We're good neighbors. Why won't Houston's industry be?
The 18-wheelers just sit there.
So do we.
On Market Street, the main route in and out of Pleasantville in east Houston, where I live, the delivery trucks line up in the median, waiting to pull into the Anheuser-Busch brewery. This is one of the company’s largest breweries, second only to the original in St. Louis. You should have seen all the trucks prior to the Fourth of July weekend.
This wall of trucks makes left turns in and out of our community almost impossible, since we can’t see oncoming traffic until it’s too late. Many of my neighbors are older and don’t take risks behind the wheel, so we just sit there and wait, too. Ambulances and emergency vehicles take a different route, so they avoid the trucks and the nearby railroad tracks, which cause delays of their own. We’ve seen trucks stretch half a mile to McCarty Drive.
My family moved to Pleasantville in 1957. It was developed in 1948 and annexed in 1949 as one of the first master-planned communities in Houston for African Americans. Anheuser-Busch moved in around 1966. Our community has watched their brewery grow and expand over the years. When the city widened Market Street and added the median, the main way that most of us 3,000 residents drive to work and come home at the end of the day turned into the brewery’s main entrance.
The daily stress of angry encounters and near misses with oncoming traffic as we inch out to arrive on time to work, appointments or meetings is aggravated by the noise and air pollution from the trucks’ idling diesel engines. It’s a nuisance, it’s a health and safety hazard and it’s been like this for more than a decade.
So, since Mayor Sylvester Turner started his COVID-19 Accountability Wall to encourage compliance with state and local orders, and in the spirit of the late Rep. John Lewis, I’ve decided to make some good trouble. “When you see something that is not right, not just, not fair,” Rep. Lewis said in 2019, “you have a moral obligation to say something.”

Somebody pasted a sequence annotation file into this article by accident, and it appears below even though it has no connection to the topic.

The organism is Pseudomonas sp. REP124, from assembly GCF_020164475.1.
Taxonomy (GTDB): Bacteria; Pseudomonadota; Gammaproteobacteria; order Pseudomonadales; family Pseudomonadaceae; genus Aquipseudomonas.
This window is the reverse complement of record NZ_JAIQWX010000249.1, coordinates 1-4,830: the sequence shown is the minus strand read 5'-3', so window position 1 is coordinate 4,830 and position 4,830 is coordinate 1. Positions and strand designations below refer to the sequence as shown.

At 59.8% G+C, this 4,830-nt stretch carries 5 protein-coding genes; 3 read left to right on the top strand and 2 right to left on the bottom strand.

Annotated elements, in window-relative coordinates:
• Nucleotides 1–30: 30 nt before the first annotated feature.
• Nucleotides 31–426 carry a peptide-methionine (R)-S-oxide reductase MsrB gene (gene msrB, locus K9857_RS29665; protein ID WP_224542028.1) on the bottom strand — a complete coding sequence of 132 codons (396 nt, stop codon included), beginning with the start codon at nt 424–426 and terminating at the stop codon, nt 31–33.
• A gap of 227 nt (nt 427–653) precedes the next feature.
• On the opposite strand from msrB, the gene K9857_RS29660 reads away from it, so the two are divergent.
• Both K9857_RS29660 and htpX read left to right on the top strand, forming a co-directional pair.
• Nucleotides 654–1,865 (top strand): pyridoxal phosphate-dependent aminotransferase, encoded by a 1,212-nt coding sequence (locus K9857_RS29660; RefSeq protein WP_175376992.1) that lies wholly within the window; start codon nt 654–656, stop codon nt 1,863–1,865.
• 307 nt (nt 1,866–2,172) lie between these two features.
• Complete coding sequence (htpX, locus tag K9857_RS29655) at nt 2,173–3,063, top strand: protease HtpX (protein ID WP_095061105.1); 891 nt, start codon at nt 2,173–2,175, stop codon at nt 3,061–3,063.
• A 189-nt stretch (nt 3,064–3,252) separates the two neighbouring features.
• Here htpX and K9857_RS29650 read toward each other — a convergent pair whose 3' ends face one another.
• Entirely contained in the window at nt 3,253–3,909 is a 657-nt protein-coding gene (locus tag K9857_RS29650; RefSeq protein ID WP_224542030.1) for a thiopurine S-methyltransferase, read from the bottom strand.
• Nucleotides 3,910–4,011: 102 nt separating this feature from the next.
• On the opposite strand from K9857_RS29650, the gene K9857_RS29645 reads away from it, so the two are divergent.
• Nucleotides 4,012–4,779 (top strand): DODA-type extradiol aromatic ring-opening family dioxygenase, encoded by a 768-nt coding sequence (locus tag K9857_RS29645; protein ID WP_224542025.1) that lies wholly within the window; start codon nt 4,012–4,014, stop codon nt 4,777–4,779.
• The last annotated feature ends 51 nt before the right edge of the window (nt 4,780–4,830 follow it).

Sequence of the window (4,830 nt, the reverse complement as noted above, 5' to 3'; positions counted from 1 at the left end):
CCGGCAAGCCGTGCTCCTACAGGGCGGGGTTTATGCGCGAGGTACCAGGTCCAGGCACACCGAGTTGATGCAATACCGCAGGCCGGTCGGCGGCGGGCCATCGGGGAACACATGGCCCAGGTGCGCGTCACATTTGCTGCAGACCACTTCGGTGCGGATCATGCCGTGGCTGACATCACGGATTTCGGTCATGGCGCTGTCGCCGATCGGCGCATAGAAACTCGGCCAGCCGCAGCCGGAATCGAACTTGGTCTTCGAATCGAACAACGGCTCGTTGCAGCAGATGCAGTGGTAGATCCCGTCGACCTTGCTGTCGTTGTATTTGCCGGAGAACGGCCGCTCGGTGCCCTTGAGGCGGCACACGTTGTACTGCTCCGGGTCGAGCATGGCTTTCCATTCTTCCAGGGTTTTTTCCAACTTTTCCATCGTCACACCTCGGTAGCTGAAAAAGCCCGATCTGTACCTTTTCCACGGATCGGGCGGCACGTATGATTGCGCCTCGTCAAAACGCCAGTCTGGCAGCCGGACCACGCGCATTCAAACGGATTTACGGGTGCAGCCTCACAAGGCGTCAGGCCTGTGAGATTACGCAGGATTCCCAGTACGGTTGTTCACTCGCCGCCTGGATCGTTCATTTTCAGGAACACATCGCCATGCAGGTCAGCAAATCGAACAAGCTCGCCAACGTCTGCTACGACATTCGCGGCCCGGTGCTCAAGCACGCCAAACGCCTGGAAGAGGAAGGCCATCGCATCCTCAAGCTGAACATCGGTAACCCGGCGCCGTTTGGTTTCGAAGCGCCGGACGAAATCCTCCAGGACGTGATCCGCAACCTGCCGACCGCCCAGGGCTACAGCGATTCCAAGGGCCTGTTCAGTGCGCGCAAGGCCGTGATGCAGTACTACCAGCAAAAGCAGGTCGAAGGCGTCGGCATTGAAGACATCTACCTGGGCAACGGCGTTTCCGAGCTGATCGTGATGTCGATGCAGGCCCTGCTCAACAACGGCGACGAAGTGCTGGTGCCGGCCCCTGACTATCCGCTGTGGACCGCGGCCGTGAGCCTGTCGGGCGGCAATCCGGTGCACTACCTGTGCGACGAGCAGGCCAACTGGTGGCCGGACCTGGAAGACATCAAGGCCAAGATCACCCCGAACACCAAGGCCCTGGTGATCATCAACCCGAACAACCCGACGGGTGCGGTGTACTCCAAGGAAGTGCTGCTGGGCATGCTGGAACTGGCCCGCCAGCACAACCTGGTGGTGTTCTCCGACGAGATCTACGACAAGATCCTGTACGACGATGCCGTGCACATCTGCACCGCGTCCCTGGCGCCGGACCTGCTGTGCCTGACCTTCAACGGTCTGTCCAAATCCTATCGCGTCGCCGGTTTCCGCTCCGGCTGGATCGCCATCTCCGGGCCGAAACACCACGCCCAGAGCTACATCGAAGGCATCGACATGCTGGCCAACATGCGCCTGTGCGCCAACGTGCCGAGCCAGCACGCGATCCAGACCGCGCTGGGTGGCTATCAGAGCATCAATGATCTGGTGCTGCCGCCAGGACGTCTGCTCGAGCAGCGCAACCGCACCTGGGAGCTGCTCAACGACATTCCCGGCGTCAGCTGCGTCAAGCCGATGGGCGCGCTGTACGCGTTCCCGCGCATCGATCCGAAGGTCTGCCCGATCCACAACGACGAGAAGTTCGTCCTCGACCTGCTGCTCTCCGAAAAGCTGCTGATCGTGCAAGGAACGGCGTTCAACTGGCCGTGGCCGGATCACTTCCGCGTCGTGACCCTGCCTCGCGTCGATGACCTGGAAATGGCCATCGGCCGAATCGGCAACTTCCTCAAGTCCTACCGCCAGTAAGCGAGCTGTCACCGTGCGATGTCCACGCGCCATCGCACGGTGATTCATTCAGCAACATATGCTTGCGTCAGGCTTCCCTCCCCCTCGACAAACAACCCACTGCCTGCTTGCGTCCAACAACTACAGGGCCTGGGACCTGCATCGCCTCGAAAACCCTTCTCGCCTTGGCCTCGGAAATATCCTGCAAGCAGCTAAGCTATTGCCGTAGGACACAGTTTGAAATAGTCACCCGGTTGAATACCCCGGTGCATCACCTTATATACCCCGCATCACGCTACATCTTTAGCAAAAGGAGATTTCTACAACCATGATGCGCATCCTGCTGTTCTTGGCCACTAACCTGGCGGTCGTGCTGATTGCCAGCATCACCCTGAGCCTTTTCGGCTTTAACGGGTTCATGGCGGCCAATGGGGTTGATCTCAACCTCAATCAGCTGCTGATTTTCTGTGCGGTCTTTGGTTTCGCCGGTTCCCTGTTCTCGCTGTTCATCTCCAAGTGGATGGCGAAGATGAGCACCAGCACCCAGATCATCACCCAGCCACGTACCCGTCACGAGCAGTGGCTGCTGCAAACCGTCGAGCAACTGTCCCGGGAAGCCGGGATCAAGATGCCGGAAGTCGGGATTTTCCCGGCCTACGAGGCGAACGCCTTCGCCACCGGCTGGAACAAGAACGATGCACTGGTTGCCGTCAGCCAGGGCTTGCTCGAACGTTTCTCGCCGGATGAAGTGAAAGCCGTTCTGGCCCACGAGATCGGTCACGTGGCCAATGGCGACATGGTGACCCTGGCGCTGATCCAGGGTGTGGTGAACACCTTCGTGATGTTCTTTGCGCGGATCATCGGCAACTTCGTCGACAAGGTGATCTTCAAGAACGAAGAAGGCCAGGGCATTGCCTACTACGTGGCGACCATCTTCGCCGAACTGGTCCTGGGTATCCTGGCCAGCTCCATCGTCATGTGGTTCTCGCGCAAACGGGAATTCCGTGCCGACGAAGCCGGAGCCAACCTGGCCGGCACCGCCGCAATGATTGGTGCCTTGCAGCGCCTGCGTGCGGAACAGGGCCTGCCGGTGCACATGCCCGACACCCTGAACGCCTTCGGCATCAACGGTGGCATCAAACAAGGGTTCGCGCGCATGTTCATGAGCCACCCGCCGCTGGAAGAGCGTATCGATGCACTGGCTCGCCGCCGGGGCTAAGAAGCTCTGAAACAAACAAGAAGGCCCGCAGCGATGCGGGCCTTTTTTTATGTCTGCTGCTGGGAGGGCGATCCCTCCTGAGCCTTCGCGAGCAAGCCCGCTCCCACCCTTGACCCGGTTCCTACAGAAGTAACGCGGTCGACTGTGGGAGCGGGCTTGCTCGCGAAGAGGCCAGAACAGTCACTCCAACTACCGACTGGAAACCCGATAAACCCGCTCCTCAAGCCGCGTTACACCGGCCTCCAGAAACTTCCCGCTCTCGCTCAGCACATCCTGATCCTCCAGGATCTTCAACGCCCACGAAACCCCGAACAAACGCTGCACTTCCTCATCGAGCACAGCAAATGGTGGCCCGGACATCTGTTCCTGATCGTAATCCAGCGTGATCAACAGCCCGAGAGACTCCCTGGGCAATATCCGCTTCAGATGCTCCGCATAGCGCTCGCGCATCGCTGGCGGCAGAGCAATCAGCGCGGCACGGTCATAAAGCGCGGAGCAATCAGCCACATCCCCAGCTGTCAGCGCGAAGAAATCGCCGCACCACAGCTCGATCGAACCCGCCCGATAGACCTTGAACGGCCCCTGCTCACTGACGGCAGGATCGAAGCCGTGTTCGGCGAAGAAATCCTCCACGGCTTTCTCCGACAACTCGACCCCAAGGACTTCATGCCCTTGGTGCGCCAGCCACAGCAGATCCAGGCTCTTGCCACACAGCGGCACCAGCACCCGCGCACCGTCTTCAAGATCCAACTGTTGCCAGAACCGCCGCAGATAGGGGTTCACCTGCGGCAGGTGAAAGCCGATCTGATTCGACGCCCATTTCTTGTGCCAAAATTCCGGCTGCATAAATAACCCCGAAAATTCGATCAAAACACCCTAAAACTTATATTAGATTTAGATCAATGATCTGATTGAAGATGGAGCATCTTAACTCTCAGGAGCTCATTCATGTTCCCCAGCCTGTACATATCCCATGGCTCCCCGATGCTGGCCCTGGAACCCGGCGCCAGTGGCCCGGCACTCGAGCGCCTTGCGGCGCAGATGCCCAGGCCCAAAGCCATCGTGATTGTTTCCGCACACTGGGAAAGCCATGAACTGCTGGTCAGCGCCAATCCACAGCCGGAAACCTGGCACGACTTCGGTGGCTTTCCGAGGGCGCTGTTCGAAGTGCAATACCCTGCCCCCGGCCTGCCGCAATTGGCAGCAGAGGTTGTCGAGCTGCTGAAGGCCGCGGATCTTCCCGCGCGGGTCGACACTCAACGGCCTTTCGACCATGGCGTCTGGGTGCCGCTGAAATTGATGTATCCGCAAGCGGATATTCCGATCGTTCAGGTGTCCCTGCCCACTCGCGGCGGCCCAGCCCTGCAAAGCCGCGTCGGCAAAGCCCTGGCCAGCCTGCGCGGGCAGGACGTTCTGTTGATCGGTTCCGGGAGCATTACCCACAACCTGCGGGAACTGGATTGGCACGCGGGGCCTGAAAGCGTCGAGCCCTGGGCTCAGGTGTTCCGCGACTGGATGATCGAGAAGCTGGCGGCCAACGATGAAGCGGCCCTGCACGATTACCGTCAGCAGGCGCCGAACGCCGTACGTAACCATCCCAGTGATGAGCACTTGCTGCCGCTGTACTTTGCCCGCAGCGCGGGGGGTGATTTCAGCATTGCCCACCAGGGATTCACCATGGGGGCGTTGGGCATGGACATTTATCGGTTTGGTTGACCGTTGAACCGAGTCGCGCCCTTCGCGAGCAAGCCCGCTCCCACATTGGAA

I’m saying: Anheuser-Busch, you need to start being good neighbors.
And that goes for too many other companies in Houston, too. These trucks seem ignorant that our community’s on the other side. That probably sounds familiar to you. In Houston, where we lack the protections of zoning laws, too many companies keep putting their profits before people. Some communities live with concrete batch plants, some with facilities storing hazardous chemicals that can explode at a moment’s notice. In Pleasantville, warehouses, salvage yards and metal recyclers add to the air pollution from the freeways and Ship Channel with trucks of their own. Our cancer risk is higher than the rest of the city, and communities of color like ours just about everywhere experience higher rates of lung and chronic obstructive pulmonary disease.
In Texas, too many officials have made decisions that have made it worse. Those same facilities aren’t legally required to tell their neighbors what chemicals they’re storing. Concrete batch plants are left alone to clean up their own dust. Freeways continuing to be built through our communities degrade air quality and increase the force of floods.
That’s why we’re making good trouble. That’s why I’m saying this publicly, now, because 10 years of working on this problem behind the scenes with Anheuser-Busch and the city hasn’t led to a solution.
I’ve met with City Council Members Jerry Davis and Jarvis Johnson before him. I’ve worked with Public Works to conduct a traffic study, prepared PowerPoint presentations and wrote letters of support to help Anheuser-Busch to get approval from the Texas Department of Transportation to make changes at the side entrance gate. Our community has made recommendations about new road striping and traffic control management. Back in 2015, I wrote to Mayor Turner when he was taking office.
Everyone has given us a reason why not.
I’ve even met with four different Anheuser-Busch general managers. There’s a lot of turnover at the brewery, so about every two years, when a new one comes in, I share our concerns. One told me he would get back to me, and I never heard from him again.
Ten years trying to get 18-wheelers less than a mile down the road.
We’re still waiting.
All Houstonians need the private companies that benefit from operating in our city to start being better neighbors. These companies shouldn’t be allowed to abuse and take advantage of public property. They shouldn’t be allowed to pollute our water or air. We don’t need them to make donations for good PR every now and then. We need them to be responsible, every day, for eliminating the nuisances they are creating and cleaning up the messes they are leaving behind.
Murray is Executive Director of the nonprofit Achieving Community Tasks Successfully (ACTS) in Pleasantville and President of the Pleasantville Area Super Neighborhood Council #57.
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